April 24, 2020
The vulnerability of supply chains is never more apparent than in times of crisis. With the outbreak of the COVID-19 coronavirus pandemic, industries are navigating a new supply chain landscape with limited, and in some cases, zero predictability.
Pre-COVID-19, supply chains functioned efficiently based on relatively predictable supply and demand forecasting. Still, since the outbreak of the virus, industries are facing a new environment of instability to manage and maintain.
For example, the supply of essential items experienced an exceptional influx of demand. Quarantine, lockdown, and self-isolation periods instigated panic buying as COVID-19 spread from China into Europe, the United States of America, and, subsequently, all regions of the world. The increase in demand puts pressure on retailers to keep shelves stocked in stores and supermarkets.
Furthermore, the fashion industry, with its new spring season apparel ready to hit high street stores, experienced closures of outlets in addition to restrictions of movement of their consumers. Subsequently, apparel manufacturers and retailers became fervently more reliant on e-commerce; however, disruption to final mile distribution also became apparent as trucking and drivers became increasingly difficult to source.
However, it is not just the initial supply shock that has caused disruption and supply chain risk. Regular modes of transportation, such as air freight, are another example of how unpredictable circumstances have impacted supply chains due to the COVID-19 coronavirus pandemic.
Air Freight capacity reduction has caused immense challenges for the regular transportation of goods around the world. With grounded passenger planes and limited ‘belly-hold’ capacity, alternative transportation such as Rail Freight from China to Europe, as well as Intermodal Services and Cargo Charters, have seen an influx in demand.
Multiple supply chain disruptions are occurring in the space of a month, even the most resilient of supply chains, could not have forecasted such unprecedented circumstances.
As supply chains adjust to the initial disruptions created by the outbreak of the COVID-19 coronavirus, additional challenges are beginning to emerge as the global crisis continues to develop around the world.
Consumer demand is now the question that troubles supply chain experts. In addition to business and store closures for indefinite periods, industries may also experience a reduction in consumer demand. Many homes face challenging times ahead due to labor uncertainty and reduction in household income.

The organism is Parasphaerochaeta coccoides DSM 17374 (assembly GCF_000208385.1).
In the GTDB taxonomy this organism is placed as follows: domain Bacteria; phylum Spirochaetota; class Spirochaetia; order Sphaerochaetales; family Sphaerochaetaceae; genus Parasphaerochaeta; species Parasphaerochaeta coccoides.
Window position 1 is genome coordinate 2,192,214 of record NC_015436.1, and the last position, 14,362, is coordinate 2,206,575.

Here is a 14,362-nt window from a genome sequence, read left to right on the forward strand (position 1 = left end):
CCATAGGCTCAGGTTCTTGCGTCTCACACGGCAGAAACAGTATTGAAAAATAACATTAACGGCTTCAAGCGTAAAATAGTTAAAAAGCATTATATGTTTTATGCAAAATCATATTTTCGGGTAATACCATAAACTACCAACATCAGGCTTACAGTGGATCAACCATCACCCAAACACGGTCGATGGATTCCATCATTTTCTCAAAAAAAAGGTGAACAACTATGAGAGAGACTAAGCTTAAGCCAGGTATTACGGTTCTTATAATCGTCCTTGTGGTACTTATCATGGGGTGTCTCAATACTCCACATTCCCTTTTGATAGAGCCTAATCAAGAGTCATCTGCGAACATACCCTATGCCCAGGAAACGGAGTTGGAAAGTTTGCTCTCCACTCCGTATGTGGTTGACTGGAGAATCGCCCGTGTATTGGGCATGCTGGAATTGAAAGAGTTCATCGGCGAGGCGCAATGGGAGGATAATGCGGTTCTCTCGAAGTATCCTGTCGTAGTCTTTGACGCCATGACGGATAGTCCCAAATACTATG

Forecasting will inevitably be a challenge as unpredictable demand will dominate supply chain operations as will optimizing production and distribution capacity.
Scenario planning and analysis will undoubtedly be a valuable tool to understand both the financial and operational implications of any further disruption.
During times of crisis and rapidly evolving circumstances, partnerships throughout the supply chain are imperative to maintain an agile and visible approach to fluctuating supply and demand. Are you prepared if another pandemic or a second wave of COVID-19 strikes? As your logistics partner, Crane Worldwide Logistics can support you with diversifying your solutions through warehouse capacity and flexible transportation measures.
As you begin to assess your future consumer demand, determine your current and future inventory requirements as well as forecast any influx in your supply, we can provide a flexible logistics approach to ensure your business continues to run effectively. Mitigating risks, we can provide support to you in the long term both now and in the future. How will you build supply chain resilience into your operations should a similar pandemic reoccur?
Hau Lee, a professor of operations, information, and technology at Stanford Graduate School of Business, broke down the top priorities to overcome Supply Chain challenges. For most large manufacturers, globalized sourcing is here to stay; therefore, the big priority for companies is to increase their awareness about what’s happening throughout the supply chain.
A second priority is to build more flexibility into the production process (operational hedging). The best way to navigate these challenges is by having alternative sources.
The third priority, according to Lee, is to increase logistical flexibility. Investing in logistics can significantly expand a company’s options.
Moving forward, as stated by Professor Lee, companies and manufacturers looking o overcome global Supply Chain challenges should:
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